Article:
Karijini culture

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Karijini culture

The Karijini Experience brings food, art and culture to a part of Western Australia best known for what comes out of the ground, not what’s taking place on it. 
Story by Terri Cowley, Photos by Dan Avila

On a red dirt road that once tracked its way to the asbestos-mining town of Wittenoom, WA, a row of frocked-up diners is seated at a long table covered with stark white tablecloths. Young waiters buzz around them serving emu salami, crocodile chorizo, sandalwood nutcracker and barramundi swim bladder. Chefs labour under spotlights producing other unusual culinary delights using desert lime, paperbark, bush tomato and native lemongrass.

West Australian company Fervor specialises in pop-up dining with fresh, locally sourced produce, but even for this outfit a starry April night on a back track of the Pilbara’s Karijini National Park pushes the envelope. It’s what the Karijini Experience, of which this event is a part, is all about.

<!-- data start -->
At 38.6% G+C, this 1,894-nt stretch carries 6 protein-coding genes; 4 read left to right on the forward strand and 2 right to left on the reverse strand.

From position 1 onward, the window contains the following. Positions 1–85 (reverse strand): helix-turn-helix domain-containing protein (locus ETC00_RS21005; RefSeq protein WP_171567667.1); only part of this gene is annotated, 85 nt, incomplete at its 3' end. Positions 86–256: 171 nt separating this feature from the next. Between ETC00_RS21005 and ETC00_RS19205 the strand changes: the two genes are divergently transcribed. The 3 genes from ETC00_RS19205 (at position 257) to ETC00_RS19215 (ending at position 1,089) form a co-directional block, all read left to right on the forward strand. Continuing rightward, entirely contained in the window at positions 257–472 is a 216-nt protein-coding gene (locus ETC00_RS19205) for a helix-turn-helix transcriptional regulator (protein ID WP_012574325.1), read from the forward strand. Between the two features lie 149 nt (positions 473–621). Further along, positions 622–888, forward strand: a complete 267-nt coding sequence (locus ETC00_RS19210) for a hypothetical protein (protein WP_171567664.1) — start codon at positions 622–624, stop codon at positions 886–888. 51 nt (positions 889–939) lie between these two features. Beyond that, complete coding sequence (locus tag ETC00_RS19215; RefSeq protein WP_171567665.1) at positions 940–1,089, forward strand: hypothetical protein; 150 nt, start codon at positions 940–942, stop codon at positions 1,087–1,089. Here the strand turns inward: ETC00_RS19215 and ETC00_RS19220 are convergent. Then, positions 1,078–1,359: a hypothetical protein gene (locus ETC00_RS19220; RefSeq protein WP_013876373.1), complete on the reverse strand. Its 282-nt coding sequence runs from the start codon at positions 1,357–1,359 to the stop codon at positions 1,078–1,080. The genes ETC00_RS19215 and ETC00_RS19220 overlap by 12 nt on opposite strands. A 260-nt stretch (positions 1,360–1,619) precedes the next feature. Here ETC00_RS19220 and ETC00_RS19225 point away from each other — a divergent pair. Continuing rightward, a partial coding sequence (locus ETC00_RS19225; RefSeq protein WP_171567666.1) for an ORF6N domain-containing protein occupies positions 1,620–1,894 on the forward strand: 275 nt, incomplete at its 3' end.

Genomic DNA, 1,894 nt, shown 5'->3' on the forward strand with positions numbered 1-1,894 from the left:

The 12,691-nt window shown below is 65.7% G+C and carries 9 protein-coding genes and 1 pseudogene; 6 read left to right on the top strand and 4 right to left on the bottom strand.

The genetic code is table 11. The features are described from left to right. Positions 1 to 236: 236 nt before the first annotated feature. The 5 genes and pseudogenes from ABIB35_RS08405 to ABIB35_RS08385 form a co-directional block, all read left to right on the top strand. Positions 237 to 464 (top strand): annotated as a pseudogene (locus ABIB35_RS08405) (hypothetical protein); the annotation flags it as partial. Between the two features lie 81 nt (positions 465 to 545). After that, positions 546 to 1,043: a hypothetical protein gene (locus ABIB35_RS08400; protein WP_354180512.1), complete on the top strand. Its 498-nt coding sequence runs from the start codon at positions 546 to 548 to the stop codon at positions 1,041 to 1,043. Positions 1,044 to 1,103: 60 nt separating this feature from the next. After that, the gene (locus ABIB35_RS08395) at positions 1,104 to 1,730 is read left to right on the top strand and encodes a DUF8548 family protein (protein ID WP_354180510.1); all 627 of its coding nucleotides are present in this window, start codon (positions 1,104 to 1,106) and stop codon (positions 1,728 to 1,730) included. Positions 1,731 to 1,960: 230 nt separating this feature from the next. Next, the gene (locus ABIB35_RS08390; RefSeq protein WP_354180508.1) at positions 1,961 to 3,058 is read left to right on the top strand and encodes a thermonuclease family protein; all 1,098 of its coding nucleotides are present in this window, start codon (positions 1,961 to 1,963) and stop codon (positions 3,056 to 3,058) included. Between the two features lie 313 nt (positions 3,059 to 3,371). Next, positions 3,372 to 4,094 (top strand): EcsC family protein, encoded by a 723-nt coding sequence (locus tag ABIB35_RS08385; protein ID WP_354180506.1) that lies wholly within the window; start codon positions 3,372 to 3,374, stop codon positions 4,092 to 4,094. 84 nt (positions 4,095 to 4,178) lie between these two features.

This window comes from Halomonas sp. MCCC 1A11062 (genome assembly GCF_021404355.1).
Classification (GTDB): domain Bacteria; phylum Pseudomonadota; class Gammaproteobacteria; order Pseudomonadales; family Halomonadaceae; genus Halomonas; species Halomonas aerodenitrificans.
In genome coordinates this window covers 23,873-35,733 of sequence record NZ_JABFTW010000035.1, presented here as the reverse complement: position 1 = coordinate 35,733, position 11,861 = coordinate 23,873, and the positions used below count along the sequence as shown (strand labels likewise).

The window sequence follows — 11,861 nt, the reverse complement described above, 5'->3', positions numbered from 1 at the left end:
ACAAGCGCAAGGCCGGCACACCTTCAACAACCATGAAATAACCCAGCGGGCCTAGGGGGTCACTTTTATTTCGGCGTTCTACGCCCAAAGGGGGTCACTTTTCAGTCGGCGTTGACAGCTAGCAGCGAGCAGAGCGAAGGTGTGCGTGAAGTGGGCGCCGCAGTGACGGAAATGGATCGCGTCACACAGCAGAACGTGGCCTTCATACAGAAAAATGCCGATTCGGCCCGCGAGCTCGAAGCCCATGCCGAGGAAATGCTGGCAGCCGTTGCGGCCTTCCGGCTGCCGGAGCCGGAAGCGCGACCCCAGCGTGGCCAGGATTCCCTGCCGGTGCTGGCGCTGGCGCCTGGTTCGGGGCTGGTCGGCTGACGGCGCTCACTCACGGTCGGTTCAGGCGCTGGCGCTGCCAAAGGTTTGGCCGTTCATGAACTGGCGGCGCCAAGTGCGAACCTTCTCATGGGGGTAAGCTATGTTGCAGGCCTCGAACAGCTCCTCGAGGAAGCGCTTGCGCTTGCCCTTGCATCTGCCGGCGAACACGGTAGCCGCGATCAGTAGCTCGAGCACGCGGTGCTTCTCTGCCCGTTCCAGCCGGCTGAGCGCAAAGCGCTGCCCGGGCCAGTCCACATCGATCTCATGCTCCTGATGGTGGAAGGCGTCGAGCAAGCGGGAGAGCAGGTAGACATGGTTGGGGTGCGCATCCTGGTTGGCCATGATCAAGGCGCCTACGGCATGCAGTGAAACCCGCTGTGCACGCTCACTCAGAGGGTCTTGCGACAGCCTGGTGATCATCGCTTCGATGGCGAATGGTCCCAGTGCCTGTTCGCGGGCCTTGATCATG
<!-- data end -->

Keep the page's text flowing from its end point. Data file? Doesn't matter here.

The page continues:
The Karijini Experience was first held in 2013 as a small gathering and its program has grown each year. In 2016 it included a week of free, family-friendly events from nature walks to Indigenous culture workshops and children’s theatre, such as the specifically created Spinifex Express bicultural show for children under five. It also included popular paid events such as dining experiences by Fervor, Opera in the Gorge starring Indigenous soprano Deborah Cheetham and several art workshops. The next one is scheduled to run April 11–15, 2017.

This story excerpt is from Issue #110

Outback Magazine: Dec/Jan 2017

2017-02-16T11:03:55+00:00 November 15th, 2016|Categories: Stories, Travel|Tags: |
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